I have had more kind words of advice to help me recover from plantar faciitis these past few months than I can count from friends, family, Twitter, Facebook and blog followers and even complete strangers.
I’ve been battling this affliction off and on since 1995 when it first reared it’s evil head after I finished the Santa Barbara Chardonnay 10 mile race and got micro-tears in my Achilles tendon. (I still remember that awful popping sensation in my right Achilles tendon just above my heel in the last mile of the race as I strove for 2nd place.) I PR’d that day but I paid a terrible price. After limping into the finishers area my running would never be the same. The Achilles tendonitis forced me to drop out of Canadian Ironman and eventually, I developed a case of plantar faciitis on my left foot–my “good” foot–while trying to recover from it. The Achilles tendonitis healed completely after a few months or so of no running. However, the plantar faciitis wouldn’t go away until I got pregnant with my first child and stopped running completely for about 5 months. The plantar faciitis came back again after I did the Catalina Marathon in March 2000. To combat it I wore my own homemade arch supports, eschewed wearing flip-flops, got deep tissue sports massage and cross-trained for a few months. It really didn’t go away for another year. Later, I was able to train for and completed several more marathons, including the heinously fun Big Sur Trail Marathon in 2003, and later qualified for Boston. My last long, 15+ miles, run was the Boston Marathon in 2004.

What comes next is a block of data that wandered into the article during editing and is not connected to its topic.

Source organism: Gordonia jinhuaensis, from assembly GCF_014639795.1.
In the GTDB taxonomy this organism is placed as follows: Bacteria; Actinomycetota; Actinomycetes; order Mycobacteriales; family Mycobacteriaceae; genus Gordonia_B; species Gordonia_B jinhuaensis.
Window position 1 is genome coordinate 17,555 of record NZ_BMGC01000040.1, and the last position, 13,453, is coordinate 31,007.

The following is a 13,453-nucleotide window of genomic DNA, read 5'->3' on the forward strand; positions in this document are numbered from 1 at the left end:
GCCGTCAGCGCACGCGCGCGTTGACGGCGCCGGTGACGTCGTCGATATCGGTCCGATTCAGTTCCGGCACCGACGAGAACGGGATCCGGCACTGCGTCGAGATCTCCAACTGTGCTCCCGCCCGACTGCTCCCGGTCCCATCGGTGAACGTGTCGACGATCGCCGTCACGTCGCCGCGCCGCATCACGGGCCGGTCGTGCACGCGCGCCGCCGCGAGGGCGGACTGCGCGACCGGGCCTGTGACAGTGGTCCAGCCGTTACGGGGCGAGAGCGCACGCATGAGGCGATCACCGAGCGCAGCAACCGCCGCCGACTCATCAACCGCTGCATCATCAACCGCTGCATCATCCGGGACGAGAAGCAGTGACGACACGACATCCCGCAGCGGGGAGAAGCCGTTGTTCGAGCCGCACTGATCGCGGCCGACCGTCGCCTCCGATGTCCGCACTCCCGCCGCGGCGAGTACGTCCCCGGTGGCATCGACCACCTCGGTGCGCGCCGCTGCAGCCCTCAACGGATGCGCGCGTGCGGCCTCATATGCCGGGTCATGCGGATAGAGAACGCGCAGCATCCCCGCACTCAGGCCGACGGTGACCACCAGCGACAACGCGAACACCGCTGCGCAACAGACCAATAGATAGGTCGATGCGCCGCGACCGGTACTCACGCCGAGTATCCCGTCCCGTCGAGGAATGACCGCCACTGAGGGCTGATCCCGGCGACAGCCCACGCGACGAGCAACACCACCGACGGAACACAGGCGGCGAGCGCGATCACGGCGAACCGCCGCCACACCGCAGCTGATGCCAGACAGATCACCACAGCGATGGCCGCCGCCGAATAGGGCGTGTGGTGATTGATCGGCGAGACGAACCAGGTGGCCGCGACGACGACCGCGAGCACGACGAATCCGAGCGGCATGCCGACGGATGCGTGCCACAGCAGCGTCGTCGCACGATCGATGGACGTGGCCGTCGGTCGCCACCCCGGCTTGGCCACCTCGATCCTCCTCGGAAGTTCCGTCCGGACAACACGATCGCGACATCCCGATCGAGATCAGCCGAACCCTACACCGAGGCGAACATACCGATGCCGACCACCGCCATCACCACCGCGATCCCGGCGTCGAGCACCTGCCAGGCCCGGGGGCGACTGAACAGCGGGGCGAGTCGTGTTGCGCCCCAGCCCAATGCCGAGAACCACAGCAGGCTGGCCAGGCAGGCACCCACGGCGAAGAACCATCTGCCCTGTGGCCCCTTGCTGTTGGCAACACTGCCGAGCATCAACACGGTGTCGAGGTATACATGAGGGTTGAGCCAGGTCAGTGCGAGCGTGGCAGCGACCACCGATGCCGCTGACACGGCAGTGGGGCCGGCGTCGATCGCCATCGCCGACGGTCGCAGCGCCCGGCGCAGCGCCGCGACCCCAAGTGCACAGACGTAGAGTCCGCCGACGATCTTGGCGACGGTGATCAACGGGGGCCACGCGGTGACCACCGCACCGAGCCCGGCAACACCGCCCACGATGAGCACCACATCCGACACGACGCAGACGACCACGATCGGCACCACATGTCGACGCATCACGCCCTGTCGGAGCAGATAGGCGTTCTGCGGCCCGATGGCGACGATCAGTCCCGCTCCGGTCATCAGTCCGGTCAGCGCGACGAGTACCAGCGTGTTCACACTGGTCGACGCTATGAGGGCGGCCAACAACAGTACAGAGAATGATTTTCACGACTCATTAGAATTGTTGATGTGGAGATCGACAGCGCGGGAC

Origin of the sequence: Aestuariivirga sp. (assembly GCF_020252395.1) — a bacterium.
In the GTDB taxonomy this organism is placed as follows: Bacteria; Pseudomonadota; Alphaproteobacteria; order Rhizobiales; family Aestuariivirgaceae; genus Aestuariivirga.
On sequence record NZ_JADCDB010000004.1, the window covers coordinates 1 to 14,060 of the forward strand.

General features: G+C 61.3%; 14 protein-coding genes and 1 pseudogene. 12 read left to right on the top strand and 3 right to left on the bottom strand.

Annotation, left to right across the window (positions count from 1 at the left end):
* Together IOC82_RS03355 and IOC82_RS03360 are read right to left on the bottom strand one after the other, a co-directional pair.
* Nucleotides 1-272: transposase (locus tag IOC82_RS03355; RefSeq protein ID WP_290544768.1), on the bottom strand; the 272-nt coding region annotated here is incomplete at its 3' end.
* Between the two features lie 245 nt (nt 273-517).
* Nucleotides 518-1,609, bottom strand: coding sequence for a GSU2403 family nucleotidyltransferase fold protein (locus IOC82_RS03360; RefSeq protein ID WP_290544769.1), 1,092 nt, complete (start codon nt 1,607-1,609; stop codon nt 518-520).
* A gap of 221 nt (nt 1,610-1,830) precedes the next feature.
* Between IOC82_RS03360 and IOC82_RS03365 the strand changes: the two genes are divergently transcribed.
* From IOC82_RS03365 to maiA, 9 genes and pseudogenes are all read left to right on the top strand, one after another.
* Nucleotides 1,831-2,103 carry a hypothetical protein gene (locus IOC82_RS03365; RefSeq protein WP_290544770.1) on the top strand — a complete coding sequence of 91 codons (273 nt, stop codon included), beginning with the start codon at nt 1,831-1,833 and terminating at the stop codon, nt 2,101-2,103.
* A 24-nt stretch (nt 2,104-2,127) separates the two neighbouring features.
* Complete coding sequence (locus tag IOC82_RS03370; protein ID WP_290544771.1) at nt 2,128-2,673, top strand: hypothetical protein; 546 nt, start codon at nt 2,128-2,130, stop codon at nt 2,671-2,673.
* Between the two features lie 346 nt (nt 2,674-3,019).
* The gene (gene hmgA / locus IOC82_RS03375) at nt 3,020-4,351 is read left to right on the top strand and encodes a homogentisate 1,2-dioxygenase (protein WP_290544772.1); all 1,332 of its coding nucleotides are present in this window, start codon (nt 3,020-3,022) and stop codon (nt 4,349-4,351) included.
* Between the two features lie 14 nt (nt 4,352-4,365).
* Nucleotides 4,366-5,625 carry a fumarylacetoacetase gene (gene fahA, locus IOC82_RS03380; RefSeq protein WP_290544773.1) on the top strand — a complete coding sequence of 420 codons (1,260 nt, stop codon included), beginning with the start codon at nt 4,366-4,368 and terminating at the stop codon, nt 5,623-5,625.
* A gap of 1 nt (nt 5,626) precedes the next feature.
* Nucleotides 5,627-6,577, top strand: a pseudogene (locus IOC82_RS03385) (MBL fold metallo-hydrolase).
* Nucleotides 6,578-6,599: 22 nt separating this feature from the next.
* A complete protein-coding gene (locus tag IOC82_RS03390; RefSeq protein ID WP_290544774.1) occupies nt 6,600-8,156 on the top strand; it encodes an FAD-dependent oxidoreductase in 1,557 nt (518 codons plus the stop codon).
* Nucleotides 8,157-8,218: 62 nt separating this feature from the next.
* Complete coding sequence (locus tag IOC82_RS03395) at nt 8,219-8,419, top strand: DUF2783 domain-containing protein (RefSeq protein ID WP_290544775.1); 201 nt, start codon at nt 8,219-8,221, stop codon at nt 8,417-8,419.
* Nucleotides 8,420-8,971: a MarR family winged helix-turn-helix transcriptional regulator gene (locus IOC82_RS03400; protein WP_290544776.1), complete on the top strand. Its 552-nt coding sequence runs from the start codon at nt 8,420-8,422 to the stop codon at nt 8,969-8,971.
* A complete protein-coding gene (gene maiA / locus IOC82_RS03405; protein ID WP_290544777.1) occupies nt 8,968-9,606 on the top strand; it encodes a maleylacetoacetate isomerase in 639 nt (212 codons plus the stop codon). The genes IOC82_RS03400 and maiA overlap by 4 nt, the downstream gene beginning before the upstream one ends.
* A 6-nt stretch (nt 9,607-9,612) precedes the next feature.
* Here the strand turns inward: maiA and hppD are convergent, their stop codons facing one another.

To date, my current case of plantar faciitis began after I increased my running mileage too quickly in Dec’08 after joining a local running club. I was working, being mom and juggling writing a difficult research paper then, so I had very little time to train. I was doing the long running club road runs on the weekends (10-14 miles) while only running 2-3x during the week (5 miles). In hindsight this was stupid and I knew better. The pain got worse and by six months later I couldn’t run a step without pain. I also had two secondary injuries: hip bursitis (right side) and lower back pain. I tried changing running shoes: first buying a new pair of my usual cushioned and structured New Balance running shoes, the NB 1224, then when my heal still hurt, I went for less structure and switched to Brooks Cascadia trail shoes. I also bought a running video of a running technique developed by Ken Mierke called Evolution Running that was mentioned by Christopher McDougal as one of the curatives for his own case of chronic plantar faciitis and Achilles tendonitis in the recent published best selling book, Born to Run. Nothing worked.